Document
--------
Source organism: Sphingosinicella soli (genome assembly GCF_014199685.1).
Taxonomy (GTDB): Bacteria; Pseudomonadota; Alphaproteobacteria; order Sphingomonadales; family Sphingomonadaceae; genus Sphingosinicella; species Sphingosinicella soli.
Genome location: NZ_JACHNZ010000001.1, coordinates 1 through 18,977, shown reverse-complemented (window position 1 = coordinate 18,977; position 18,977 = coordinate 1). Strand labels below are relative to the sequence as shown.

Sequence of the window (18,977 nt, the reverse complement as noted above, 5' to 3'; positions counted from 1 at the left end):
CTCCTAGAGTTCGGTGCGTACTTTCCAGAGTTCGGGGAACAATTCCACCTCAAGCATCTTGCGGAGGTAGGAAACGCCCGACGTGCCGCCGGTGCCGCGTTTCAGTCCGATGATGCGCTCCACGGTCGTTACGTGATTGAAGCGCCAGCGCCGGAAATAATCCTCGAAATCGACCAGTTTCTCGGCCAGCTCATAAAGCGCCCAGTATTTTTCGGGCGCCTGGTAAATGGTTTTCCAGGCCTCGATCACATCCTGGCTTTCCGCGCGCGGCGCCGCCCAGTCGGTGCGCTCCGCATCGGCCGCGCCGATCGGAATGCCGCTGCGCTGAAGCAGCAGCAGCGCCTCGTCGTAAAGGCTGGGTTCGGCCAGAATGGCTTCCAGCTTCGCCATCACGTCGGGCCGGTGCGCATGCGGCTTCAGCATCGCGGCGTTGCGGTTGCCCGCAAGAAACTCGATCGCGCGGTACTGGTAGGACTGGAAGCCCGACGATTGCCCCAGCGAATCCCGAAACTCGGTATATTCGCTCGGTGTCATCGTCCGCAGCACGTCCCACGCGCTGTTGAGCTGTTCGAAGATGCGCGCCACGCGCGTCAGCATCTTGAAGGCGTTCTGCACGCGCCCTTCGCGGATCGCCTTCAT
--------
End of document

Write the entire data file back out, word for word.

Source organism: Sphingosinicella soli (genome assembly GCF_014199685.1).
Taxonomy (GTDB): Bacteria; Pseudomonadota; Alphaproteobacteria; order Sphingomonadales; family Sphingomonadaceae; genus Sphingosinicella; species Sphingosinicella soli.
Genome location: NZ_JACHNZ010000001.1, coordinates 1 through 18,977, shown reverse-complemented (window position 1 = coordinate 18,977; position 18,977 = coordinate 1). Strand labels below are relative to the sequence as shown.

Sequence of the window (18,977 nt, the reverse complement as noted above, 5' to 3'; positions counted from 1 at the left end):
CTCCTAGAGTTCGGTGCGTACTTTCCAGAGTTCGGGGAACAATTCCACCTCAAGCATCTTGCGGAGGTAGGAAACGCCCGACGTGCCGCCGGTGCCGCGTTTCAGTCCGATGATGCGCTCCACGGTCGTTACGTGATTGAAGCGCCAGCGCCGGAAATAATCCTCGAAATCGACCAGTTTCTCGGCCAGCTCATAAAGCGCCCAGTATTTTTCGGGCGCCTGGTAAATGGTTTTCCAGGCCTCGATCACATCCTGGCTTTCCGCGCGCGGCGCCGCCCAGTCGGTGCGCTCCGCATCGGCCGCGCCGATCGGAATGCCGCTGCGCTGAAGCAGCAGCAGCGCCTCGTCGTAAAGGCTGGGTTCGGCCAGAATGGCTTCCAGCTTCGCCATCACGTCGGGCCGGTGCGCATGCGGCTTCAGCATCGCGGCGTTGCGGTTGCCCGCAAGAAACTCGATCGCGCGGTACTGGTAGGACTGGAAGCCCGACGATTGCCCCAGCGAATCCCGAAACTCGGTATATTCGCTCGGTGTCATCGTCCGCAGCACGTCCCACGCGCTGTTGAGCTGTTCGAAGATGCGCGCCACGCGCGTCAGCATCTTGAAGGCGTTCTGCACGCGCCCTTCGCGGATCGCCTTCAT